"The King and I," by Rodgers and Hammerstein, Tuesday through Oct. 9 at The 5th Avenue Theatre, 1308 Fifth Ave., Seattle; $19-$71 (206-292-ARTS or www.5thavenuetheatre.org).
Lavish and splendid in most respects, the 5th Avenue's production of "The King and I" benefits from reuniting the stars of a 2002 U.K. tour.
Ronobir Lahiri brings a slyly comic flair to the role of the king of 19th-century Siam; he's also capable of flashy tantrums when he doesn't get his way. Stefanie Powers, as the British schoolteacher hired to instruct his many children, is a strong match for him, especially when she's trying to get him to make good on his promises.
Lahiri turns the king's big culture-clash number, "A Puzzlement," into a genuinely poignant admission of vulnerability. Powers delivers the show's emotional high point with the irresistibly nostalgic "Hello, Young Lovers," then follows it up with a deliciously sarcastic version of "Shall I Tell You What I Think Of You?" When they collaborate on the rambunctious waltz, "Shall We Dance?" it seems as if they can do no wrong.
Susan Kikuchi's choreography, closely based on Jerome Robbins' original work, makes a showstopper of the show's play-within-a-play, "The Small House of Uncle Thomas," which transforms the anti-slavery lessons of "Uncle Tom's Cabin" into something dangerously specific.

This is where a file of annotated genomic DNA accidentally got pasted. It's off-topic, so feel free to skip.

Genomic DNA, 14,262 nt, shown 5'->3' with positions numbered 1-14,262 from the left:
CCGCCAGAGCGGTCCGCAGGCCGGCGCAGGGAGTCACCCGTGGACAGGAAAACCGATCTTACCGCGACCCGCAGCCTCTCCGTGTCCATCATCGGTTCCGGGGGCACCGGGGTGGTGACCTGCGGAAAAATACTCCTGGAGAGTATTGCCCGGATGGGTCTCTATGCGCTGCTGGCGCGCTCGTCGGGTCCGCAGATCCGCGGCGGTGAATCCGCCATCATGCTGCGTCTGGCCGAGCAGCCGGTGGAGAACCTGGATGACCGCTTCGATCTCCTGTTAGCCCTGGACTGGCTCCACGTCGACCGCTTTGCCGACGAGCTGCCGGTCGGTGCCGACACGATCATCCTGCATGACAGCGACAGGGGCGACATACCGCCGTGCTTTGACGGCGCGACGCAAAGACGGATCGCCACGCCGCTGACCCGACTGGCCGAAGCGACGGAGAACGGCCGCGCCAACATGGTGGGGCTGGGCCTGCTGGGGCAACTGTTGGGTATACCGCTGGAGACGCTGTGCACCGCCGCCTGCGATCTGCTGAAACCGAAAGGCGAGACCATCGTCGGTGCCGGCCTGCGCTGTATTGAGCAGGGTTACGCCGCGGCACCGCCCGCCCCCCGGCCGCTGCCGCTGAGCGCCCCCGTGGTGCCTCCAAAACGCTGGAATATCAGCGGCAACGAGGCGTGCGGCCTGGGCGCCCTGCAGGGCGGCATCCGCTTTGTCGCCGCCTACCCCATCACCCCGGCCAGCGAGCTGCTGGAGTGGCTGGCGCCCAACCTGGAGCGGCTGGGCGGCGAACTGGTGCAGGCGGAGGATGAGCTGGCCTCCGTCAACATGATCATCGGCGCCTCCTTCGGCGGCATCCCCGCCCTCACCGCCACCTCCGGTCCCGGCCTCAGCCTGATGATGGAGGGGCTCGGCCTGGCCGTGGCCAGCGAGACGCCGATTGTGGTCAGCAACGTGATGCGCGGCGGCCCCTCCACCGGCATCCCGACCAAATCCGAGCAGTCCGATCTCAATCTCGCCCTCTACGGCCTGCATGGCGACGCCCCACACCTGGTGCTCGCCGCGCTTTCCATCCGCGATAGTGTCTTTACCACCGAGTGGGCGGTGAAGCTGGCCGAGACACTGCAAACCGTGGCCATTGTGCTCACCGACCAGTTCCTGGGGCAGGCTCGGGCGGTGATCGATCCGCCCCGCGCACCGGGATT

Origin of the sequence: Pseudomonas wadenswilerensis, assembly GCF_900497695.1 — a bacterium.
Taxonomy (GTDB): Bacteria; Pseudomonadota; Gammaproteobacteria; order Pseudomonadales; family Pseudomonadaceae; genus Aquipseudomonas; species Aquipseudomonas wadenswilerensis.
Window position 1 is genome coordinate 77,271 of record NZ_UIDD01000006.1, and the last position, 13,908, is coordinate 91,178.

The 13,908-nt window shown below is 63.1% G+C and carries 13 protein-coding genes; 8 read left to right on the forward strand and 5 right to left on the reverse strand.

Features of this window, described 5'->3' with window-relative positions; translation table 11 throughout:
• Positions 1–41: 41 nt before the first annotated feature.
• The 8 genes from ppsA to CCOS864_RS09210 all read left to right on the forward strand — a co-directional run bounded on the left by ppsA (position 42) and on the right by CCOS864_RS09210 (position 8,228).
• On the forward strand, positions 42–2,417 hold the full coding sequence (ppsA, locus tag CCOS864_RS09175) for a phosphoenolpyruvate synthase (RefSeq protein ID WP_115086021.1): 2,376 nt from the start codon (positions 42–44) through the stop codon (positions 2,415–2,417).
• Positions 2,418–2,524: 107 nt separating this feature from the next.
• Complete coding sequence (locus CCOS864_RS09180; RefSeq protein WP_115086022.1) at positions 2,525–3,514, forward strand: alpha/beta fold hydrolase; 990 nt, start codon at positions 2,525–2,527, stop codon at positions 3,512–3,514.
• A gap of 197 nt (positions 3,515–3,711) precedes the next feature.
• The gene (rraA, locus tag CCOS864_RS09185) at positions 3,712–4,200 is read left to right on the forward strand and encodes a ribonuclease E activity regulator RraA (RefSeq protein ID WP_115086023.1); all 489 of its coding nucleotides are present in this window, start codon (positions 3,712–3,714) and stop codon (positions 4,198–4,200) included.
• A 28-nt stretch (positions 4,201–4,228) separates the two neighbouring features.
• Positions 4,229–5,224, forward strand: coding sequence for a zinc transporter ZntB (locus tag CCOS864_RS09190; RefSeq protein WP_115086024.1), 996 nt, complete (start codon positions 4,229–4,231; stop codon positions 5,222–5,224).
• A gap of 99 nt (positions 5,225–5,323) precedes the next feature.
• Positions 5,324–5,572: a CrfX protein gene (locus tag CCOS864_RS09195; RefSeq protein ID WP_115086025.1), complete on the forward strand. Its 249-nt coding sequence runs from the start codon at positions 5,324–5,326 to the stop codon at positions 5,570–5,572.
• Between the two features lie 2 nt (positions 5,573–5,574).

And the hits just keep on coming: "The March of the Siamese Children," with its melodic establishment of the pecking order in the palace; "Getting to Know You," in which the teacher bonds with her students; and "I Whistle a Happy Tune," in which she admits her fear of a foreign culture. The veteran director, Baayork Lee, is clearly as interested in characterizations as she is in the quality of the voices.
Catherine Mieun Choi, the king's head wife, turns "Something Wonderful," a song that can seem masochistic, into a hymn of forgiveness and devotion. On Friday, shrill miking compromised Nita Baxani's performance of her royalty-defying number, "My Lord and Master"; the sound improved later for her lovely version of "We Kiss in a Shadow."
The show got off to a shaky start with an opening scene afflicted by stilted stage business, but it improved quickly with the help of Kevin Farrell's vigorous musical supervision -- and some of the most gorgeous, eye-filling sets and costumes ever to complement the Oriental décor of the 5th Avenue.